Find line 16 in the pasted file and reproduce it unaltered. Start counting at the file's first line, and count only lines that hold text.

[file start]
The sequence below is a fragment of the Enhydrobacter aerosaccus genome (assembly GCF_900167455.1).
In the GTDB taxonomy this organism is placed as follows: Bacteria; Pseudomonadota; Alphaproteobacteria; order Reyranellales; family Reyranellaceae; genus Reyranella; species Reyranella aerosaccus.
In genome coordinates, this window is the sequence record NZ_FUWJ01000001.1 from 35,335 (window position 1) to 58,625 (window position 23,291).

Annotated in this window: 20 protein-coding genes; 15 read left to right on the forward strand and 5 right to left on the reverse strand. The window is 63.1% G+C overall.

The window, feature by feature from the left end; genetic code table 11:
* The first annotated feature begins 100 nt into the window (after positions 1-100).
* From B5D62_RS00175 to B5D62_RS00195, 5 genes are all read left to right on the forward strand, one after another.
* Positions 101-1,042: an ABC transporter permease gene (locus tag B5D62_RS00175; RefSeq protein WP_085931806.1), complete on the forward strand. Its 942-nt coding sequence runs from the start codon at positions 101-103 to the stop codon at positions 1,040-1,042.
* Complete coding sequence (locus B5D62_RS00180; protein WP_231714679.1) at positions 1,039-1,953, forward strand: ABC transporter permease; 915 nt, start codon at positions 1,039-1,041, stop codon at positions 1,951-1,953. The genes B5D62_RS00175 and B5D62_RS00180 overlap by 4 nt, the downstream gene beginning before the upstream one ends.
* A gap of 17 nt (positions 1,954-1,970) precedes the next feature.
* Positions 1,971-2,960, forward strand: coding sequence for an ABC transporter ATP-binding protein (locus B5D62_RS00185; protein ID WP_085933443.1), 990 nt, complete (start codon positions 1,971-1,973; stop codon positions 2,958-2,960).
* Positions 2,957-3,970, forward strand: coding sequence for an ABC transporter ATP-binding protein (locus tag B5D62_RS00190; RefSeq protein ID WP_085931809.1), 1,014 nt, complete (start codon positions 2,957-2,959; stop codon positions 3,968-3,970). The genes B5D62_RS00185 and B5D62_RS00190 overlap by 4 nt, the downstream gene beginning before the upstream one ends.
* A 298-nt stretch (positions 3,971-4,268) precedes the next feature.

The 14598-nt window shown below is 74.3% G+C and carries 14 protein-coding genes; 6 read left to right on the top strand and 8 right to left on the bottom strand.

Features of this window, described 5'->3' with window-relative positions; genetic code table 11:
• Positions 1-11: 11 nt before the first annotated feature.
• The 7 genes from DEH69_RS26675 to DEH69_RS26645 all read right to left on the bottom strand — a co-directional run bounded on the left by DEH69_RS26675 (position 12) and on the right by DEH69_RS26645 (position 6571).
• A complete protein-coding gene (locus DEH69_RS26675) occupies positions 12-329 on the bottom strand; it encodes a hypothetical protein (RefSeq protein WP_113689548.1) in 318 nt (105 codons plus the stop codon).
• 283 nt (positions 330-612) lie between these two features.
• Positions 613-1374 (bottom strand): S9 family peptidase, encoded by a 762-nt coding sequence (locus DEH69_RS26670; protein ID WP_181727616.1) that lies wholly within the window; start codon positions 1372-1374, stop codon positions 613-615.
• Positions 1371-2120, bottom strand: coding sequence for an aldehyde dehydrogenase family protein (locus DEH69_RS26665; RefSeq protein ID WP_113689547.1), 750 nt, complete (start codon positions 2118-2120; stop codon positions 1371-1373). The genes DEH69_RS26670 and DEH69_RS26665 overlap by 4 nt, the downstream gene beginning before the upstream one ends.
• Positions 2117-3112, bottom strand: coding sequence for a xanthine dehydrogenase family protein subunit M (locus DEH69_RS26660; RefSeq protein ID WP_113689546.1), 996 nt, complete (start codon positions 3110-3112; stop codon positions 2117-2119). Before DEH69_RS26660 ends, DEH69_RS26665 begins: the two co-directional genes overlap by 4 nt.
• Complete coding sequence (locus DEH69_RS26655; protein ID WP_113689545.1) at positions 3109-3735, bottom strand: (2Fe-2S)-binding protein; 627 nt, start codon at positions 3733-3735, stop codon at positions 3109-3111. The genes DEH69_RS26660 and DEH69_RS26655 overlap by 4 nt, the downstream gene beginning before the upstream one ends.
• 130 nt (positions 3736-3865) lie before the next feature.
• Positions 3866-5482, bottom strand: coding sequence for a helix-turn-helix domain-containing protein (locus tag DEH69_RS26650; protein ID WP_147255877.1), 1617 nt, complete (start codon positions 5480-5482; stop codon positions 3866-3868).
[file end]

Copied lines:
• Positions 1-11: 11 nt before the first annotated feature.